Post by Frederik Ramm
What we could do is grant the foundation the right to dual-license the
data, either globally or to specific (paying?) users. But the license
that we now choose should remain fixed.
Post by Robert (Jamie) Munro
Long term, we can avoid the ambiguity by making it clear that all data
belongs to OSM, whoever that is (probably the foundation), then we can
let the foundation change the license whenever they need to.
This would be a copyright assignment, which would be a large change in
the relationship between the participants and the project. As far as I
understand it, it hasn't even been proposed.
I'd like to note that, just to clarify, factual data is generally not
copyrightable, and so there would be nothing to assign. Applying a
copyright licence to something that isn't copyrightable *might create
a contract but wouldn't create a copyright where one doesn't exist.
Post by Frederik Ramm
It depends on your view over the "copyrightability" of individual
If a singular piece of data is "copyrightable", then the 15-yeard-
right expires, but the individual copyrights do not.
A "singular piece of data" would not come under the database right
either. Database rights arise when there has been substantial
investment in obtaining verifying or presenting the contents of a
database. One piece of data, or a entire set of data without a
database doesn't get database rights.
Post by Frederik Ramm
If a singular piece of data is not "copyrightable", then the data
in the public domain.
It is without copyright, but depending on the data (not as relevant
for the geodata community admittedly) it could not be free to use --
think about personal data.
So, within the context of the ODC-DbL / FIL combo:
-- Factual data comes under the FIL and is free to use
-- The database as a whole comes under the ODC-DbL
The DbL/FIL is a "leaky ship" in that:
-- Copyright probably protects copying (and other restricted acts)
the entire database and (to varying degrees only parts of the
database) but doesn't say much of anything about taking all the data
and creating a new database
-- Database rights in Europe protect extracting and re-utlising
substantial amounts of the data apart from the database (so sucking
out all the data and creating a new database).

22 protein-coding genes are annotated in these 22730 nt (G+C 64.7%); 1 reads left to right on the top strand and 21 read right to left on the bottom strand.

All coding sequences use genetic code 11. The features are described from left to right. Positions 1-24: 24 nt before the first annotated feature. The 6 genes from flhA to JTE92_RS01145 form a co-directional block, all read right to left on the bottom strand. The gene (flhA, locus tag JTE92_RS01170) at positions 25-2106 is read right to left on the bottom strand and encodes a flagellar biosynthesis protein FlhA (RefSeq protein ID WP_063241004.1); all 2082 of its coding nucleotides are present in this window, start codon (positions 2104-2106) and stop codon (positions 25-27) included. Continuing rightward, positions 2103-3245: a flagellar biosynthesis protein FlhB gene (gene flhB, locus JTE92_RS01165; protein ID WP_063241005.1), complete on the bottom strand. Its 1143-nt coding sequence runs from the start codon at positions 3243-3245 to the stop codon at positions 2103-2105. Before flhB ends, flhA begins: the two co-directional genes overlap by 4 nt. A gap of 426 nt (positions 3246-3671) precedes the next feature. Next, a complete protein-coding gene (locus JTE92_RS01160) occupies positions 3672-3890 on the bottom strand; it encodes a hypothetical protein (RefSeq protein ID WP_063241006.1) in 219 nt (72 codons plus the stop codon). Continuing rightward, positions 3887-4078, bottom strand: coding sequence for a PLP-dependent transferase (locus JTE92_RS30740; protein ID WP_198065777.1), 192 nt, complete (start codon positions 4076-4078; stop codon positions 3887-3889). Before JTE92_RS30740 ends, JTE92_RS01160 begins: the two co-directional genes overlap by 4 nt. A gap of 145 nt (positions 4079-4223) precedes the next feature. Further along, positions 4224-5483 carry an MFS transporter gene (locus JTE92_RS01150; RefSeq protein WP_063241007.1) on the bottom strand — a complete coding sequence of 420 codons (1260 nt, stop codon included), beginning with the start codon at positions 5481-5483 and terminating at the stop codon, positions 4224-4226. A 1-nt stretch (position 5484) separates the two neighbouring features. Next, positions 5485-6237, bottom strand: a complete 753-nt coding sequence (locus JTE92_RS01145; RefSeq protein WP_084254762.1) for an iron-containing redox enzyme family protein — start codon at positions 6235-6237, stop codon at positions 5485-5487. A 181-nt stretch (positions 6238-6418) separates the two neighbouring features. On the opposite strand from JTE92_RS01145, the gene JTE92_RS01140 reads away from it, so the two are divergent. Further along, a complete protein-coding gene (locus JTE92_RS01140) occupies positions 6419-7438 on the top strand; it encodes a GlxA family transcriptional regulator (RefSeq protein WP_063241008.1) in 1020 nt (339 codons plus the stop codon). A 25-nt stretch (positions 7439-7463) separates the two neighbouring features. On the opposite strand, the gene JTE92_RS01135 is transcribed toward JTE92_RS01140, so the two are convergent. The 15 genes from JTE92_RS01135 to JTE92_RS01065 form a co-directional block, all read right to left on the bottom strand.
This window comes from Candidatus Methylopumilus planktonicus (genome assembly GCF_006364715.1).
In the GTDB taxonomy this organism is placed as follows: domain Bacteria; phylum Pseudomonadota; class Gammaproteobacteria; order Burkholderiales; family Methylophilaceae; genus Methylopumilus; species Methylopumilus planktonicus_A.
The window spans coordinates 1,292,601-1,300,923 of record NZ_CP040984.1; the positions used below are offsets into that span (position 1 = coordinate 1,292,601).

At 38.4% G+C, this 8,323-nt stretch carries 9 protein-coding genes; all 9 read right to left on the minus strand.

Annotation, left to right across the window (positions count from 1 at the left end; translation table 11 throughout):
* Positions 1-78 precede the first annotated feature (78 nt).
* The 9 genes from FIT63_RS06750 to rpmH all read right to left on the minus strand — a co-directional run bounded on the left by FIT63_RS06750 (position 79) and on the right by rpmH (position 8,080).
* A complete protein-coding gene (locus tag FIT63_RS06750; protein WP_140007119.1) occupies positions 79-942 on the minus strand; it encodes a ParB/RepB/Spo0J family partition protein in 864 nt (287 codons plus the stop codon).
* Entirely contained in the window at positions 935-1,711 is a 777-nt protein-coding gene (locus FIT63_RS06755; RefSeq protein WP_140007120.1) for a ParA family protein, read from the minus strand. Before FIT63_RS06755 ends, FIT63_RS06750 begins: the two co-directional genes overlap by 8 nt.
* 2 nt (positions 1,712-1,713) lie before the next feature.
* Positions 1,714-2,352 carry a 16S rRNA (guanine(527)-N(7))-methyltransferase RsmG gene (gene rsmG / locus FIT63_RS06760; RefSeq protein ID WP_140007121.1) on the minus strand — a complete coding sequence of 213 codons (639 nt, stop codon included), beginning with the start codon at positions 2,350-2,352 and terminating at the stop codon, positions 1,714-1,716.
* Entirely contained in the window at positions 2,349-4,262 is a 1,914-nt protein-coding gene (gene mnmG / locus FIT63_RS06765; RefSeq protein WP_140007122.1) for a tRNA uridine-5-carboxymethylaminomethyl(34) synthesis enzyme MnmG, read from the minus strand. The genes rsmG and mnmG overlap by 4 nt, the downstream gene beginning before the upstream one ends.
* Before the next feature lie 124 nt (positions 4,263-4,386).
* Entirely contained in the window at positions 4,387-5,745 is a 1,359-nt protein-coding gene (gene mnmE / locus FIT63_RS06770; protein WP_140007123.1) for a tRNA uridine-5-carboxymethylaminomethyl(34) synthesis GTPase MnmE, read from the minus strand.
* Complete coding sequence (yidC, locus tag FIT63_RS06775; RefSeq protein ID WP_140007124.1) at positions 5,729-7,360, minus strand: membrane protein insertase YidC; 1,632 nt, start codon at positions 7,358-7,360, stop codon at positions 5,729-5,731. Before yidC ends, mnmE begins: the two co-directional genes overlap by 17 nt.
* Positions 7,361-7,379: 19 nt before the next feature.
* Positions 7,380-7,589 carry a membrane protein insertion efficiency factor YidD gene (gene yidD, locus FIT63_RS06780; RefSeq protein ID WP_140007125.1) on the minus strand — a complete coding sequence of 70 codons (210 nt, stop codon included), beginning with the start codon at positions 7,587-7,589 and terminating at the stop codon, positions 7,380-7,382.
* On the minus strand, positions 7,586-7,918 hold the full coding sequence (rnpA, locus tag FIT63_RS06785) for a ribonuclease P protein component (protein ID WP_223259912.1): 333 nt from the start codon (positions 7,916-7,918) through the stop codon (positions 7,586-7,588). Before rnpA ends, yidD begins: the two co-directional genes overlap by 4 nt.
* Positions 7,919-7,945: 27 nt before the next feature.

-- Outside of Europe, you are likely to rely on contract and other
law (possibly unfair competition claims). Contract claims are one-to-
one (in personam) and not one-against-everyone (in rem). This means
that it is harder to enforce your claims against people who received
the (uncopyrightable) data from someone who breached the contract.
In the protocol, FAQ, and other venues, Science Commons argues:
-- People think that copyright protects actions with databases that
it doesn't (such as getting all the data out and creating a new
-- What copyright does and doesn't protect in a database is really
tricky, even for IP experts, and so making the public try to parse
all the minute legal questions is overly burdensome and expensive
both in money (lawyer fees), time (spent wondering about the rights),
and lost opportunity (not using the database because of all the hassle)
-- Database rights legislation is bad policy and bad law and
shouldn't be used. See the European Commission's own review:
"First evaluation of Directive 96/9/EC on the legal protection of
"The economic impact of the ?sui generis? right on database
production is unproven. Introduced to stimulate the production of
databases in Europe, the new instrument has had no proven impact on
the production of databases. ***
Is ?sui generis? protection therefore necessary for a thriving
database industry? The empirical evidence, at this stage, casts
doubts on this necessity.
[They then go on to discuss repealing it, but conclude that it is
easier to leave it in place]"
-- Database rights are limited to Europe and so do not have worldwide
--Contract creates a barrier of opportunity and transaction costs
similar to copyright [above]. In addition, it is harder to enforce
against third parties after breach and so offers only limited
There has been some discussion of commercial data providers on this
list. I'm no expert in their practices, but they rely on:
-- IP rights such as copyright and database rights
-- contracts that prohibit re-distribution
**-- technical protection measures, passwords, that sort of thing
**-- providing value-added services that are clearly protected by
**-- marketing, branding, trade marks (and so on) that identify them
as a quality source of information
**-- better services than other providers
I think it's important to point out that commercial companies
protecting their data do not allow their users to share it, and so
most of their protection is based around this. By allowing others to
share the work freely, you lose many of these avenues of protection
(like technical protection measures, for example). So the model is
different. Where others have the same data (say US case law and
Westlaw versus Lexis), then they package it with other material and
brand themselves as the best place to go.
The SC point is that all this sort of stuff can be a real pain, and
isn't what you are really doing is wanting to create and manipulate
factual data? Why spend all the time on this when the innovation
happens in what you can do with the data, and not with trying to
protect the data in the first place.
The above is a generalization of the law and is not legal advice as
the picture is much more complex than above. I am actually a lawyer,
but I am not YOUR lawyer (if I was we'd have a contract for services
and you'd owe me a hefty retainer!)
Mr. Jordan S Hatcher, JD, LLM
jordan at opencontentlawyer dot com
OC Blog: http://opencontentlawyer.com
IP/IT Blog: http://twitchgamer.net
Open Data Commons
Usage of Creative Commons by cultural heritage organisations